"Right now, they take 14.5 cents a litre from everybody across the province," Skakun said, explaining that if the province shared two cents per litre, it would add more than $3.5 million to the city's budget for road repairs.
Skakun is the chair of the city's intergovernmental relations committee, which serves to create the resolutions that are advanced to bigger arenas such as the North Central Local Government Association, UBCM or Federation of Canadian Municipalities conventions.
The resolution sessions will be a large focus for him and he said there is a flurry of activity between members to bolster support for their resolutions.
"We get hit up with what seems like emails daily from other municipalities and regional districts asking for support for their resolutions," he said. The Prince George resolutions have also been sent out for support.
Those extra backers will come in handy for the city's third resolution, which a UBCM committee has already recommended the membership shoot down.
Coun. Dave Wilbur will speak to his motion to have the UBCM support asking for more flexibility with the money parceled out from the federal gas tax revenue.
Currently, local governments are allowed to use the money for the capital costs of sustainable infrastructure and to promote the use of public transit, cycling and pedestrians but not for anything considered an operating cost.
"The battle is on," said Wilbur, who has at most two minutes to make his case. He said the fact the union is already betting against the idea doesn't stop him from arguing to the rest of the membership that it should be considered. "Because it's not just needing more, it's using what we've already got more usefully."
The Canadian Infrastructure Report Card released earlier this month by the Federation of Canadian Municipalities says local governments across the country are facing a $179 billion infrastructure deficit.
"When we start spending money on green infrastructure - and I happen to be a supporter of that - I think we have to figure out what our priorities are. And if our priority does not include an electric car over repaving a road that's falling apart, then spending it on an electric car is intuitively wrong," he said.
The fight for more money to fix crumbling infrastructure isn't confined to the resolution session floor.
The convention allows officials the chance to have face-to-face conversations with cabinet ministers and state their respective cases.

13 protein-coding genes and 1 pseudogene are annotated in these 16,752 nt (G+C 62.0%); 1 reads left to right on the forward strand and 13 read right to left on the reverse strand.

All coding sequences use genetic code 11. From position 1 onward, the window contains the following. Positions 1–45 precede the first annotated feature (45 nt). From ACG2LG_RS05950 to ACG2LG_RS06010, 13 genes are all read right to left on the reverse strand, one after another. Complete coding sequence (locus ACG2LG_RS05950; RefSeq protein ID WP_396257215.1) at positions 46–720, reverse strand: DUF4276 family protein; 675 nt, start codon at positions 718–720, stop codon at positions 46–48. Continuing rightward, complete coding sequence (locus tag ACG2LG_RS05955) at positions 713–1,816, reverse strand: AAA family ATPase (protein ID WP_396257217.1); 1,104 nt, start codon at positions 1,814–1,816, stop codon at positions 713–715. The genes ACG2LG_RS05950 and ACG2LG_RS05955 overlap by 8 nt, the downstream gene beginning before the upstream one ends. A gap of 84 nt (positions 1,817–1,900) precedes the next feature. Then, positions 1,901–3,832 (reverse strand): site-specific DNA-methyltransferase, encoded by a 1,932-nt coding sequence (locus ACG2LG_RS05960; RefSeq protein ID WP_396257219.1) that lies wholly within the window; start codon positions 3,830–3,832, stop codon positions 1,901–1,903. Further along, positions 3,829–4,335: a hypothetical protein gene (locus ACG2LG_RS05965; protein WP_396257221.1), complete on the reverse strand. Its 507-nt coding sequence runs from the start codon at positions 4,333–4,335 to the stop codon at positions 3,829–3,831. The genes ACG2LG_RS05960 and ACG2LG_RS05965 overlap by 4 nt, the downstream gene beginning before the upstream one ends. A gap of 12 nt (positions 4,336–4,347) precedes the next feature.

City councillors are meeting with both Finance Minister Mike de Jong and Transportation Minister Mary Polak.
The conversation with Polak will revolve around opportunities to share road paving contracts with the ministry.
"If they're doing something inside the municipality that's nearby road work that we've got on our list there is a cost-saving benefit to trying to work together or merge a contract," said Green. They will also discuss the aggregate supply in the region. Having access to a secure source could open the door to more competition when it comes to companies bidding on the annual paving contract.
In addition to continuing to make the case for getting a share of provincial gas tax money, the meeting with de Jong will be used to ask for a PST administration office to be set up in Prince George.
"[The PST] is something that's coming back. It is what it is and there are jobs associated with that," the mayor said. "And much of the PST collection comes out of the north, as we know, so we would like to see some of the processing of that handled in our region."
Regional district directors are meeting with Minister Bennett to advocate for the reactivation of the Community Recreation Program and Minister of Education Don McRae to learn more about the modular school program - which is of interest in Willow River.
Minister of Agriculture Norm Letnick will be approached to discuss diminishing resources in the region.
"It's very important, especially with the farmers' market and all the enthusiasm around the small farms, the intensive farming that's been going on in this area, we feel that the ministry needs to reach out more. And when you keep cutting staff, it's pretty hard to do that," Kaehn said.
They are also collaborating with the Thompson-Nicola Regional District to sit down with Premier Christy Clark, Minister of Energy and Mines Rich Coleman and Environment Minister Terry Lake to talk about rural sustainability in the corridor between Kamloops and Prince George.
"We're going to get a chance to talk to them about tourism, backcountry, roads and hydro," said Kaehn.